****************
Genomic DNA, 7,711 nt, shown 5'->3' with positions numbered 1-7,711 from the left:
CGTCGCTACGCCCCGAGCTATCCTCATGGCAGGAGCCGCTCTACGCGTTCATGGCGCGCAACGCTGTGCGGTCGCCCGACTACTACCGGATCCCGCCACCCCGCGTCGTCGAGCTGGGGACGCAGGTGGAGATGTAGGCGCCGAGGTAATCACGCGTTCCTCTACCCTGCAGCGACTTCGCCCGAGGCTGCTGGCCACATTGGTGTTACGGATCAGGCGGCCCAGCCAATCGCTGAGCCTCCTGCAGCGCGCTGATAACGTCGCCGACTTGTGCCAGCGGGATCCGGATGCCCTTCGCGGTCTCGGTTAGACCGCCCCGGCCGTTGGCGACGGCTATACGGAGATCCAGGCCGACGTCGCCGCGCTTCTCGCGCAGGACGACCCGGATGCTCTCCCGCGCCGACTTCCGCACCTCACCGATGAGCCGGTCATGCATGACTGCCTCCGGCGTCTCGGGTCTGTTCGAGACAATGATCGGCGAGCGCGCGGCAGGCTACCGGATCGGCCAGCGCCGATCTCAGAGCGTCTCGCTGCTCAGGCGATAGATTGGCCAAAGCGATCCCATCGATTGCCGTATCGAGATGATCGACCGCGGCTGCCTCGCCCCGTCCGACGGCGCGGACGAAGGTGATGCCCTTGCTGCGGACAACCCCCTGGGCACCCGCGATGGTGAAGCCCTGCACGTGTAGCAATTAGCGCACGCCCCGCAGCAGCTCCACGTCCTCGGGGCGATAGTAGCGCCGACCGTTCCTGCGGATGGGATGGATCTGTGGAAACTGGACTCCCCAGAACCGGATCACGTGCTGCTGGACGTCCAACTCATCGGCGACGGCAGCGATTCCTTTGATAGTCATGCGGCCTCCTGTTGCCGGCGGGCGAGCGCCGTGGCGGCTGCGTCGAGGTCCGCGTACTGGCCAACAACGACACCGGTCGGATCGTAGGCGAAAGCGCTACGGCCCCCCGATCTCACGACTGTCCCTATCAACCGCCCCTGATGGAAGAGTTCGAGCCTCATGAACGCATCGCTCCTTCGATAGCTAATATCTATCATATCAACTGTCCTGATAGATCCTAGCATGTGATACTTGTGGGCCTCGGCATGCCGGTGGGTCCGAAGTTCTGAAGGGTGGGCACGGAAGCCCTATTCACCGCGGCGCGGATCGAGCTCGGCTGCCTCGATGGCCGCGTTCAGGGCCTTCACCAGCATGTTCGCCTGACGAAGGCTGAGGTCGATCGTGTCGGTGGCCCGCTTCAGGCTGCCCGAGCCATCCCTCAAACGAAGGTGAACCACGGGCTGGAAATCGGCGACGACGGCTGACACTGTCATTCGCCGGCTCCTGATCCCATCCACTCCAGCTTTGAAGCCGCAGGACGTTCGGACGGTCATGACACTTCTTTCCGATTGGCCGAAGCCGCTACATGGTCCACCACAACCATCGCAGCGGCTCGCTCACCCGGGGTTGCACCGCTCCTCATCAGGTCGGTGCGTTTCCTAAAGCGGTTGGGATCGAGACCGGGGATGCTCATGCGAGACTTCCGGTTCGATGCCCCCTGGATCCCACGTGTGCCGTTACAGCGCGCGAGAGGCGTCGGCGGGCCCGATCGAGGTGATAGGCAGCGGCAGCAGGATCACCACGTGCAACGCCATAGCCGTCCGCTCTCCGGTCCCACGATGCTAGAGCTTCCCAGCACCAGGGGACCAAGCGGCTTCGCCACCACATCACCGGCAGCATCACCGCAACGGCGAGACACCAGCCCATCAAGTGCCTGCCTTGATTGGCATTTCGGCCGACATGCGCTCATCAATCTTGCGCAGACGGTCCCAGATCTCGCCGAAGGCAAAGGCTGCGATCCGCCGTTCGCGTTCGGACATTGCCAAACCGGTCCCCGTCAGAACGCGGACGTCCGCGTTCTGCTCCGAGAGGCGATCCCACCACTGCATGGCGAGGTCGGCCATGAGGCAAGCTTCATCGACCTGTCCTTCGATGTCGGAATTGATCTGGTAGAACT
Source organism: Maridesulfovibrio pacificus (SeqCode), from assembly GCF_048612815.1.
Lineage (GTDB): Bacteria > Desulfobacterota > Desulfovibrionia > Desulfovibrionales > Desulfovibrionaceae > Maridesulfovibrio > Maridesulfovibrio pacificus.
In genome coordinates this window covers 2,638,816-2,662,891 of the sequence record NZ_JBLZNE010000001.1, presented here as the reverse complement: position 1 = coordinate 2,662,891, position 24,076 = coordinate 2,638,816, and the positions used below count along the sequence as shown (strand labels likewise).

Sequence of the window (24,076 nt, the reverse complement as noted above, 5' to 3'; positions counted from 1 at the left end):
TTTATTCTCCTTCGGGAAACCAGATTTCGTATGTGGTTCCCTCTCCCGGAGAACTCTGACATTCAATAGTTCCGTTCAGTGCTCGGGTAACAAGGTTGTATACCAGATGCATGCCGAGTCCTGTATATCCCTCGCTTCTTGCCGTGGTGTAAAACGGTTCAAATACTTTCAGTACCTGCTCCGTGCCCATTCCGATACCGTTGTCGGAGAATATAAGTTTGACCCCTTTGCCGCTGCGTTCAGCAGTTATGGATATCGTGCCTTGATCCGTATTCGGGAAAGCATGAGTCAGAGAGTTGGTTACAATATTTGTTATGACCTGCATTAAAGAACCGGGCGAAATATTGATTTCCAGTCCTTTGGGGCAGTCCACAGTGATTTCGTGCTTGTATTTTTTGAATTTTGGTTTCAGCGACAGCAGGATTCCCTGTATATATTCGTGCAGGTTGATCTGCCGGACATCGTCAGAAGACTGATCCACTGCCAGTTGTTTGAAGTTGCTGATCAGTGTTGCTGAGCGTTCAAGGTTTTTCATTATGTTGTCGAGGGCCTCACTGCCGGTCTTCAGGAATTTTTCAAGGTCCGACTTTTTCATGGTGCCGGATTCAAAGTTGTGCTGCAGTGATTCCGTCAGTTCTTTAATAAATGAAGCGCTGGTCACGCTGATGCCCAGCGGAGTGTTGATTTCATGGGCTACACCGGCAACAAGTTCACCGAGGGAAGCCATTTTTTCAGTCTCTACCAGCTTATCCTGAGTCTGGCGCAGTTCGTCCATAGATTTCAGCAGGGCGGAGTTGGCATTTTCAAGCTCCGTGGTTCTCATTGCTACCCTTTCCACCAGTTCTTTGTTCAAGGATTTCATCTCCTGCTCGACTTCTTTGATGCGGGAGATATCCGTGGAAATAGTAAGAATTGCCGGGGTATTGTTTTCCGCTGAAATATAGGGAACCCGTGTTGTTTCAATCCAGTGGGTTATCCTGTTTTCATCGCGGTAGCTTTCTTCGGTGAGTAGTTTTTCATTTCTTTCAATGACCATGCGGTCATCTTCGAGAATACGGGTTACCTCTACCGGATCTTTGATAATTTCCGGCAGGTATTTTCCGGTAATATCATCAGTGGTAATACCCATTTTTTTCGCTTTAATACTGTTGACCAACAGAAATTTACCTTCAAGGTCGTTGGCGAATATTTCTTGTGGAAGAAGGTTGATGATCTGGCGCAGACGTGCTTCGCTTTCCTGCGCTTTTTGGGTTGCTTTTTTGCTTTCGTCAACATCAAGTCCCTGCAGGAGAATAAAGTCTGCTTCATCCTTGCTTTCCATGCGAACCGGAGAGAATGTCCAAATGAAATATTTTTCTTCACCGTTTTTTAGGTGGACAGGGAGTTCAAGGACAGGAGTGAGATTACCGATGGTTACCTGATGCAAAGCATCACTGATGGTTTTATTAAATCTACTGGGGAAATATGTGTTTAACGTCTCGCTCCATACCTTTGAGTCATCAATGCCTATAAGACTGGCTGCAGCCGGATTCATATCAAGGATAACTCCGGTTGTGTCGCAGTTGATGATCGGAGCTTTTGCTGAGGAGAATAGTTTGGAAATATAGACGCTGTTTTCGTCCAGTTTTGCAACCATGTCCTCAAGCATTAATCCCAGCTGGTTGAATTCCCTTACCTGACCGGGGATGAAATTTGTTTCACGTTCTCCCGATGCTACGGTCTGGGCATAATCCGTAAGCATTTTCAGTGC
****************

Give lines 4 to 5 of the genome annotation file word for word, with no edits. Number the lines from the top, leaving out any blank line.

Lineage (GTDB): Bacteria > Desulfobacterota > Desulfovibrionia > Desulfovibrionales > Desulfovibrionaceae > Maridesulfovibrio > Maridesulfovibrio pacificus.
In genome coordinates this window covers 2,638,816-2,662,891 of the sequence record NZ_JBLZNE010000001.1, presented here as the reverse complement: position 1 = coordinate 2,662,891, position 24,076 = coordinate 2,638,816, and the positions used below count along the sequence as shown (strand labels likewise).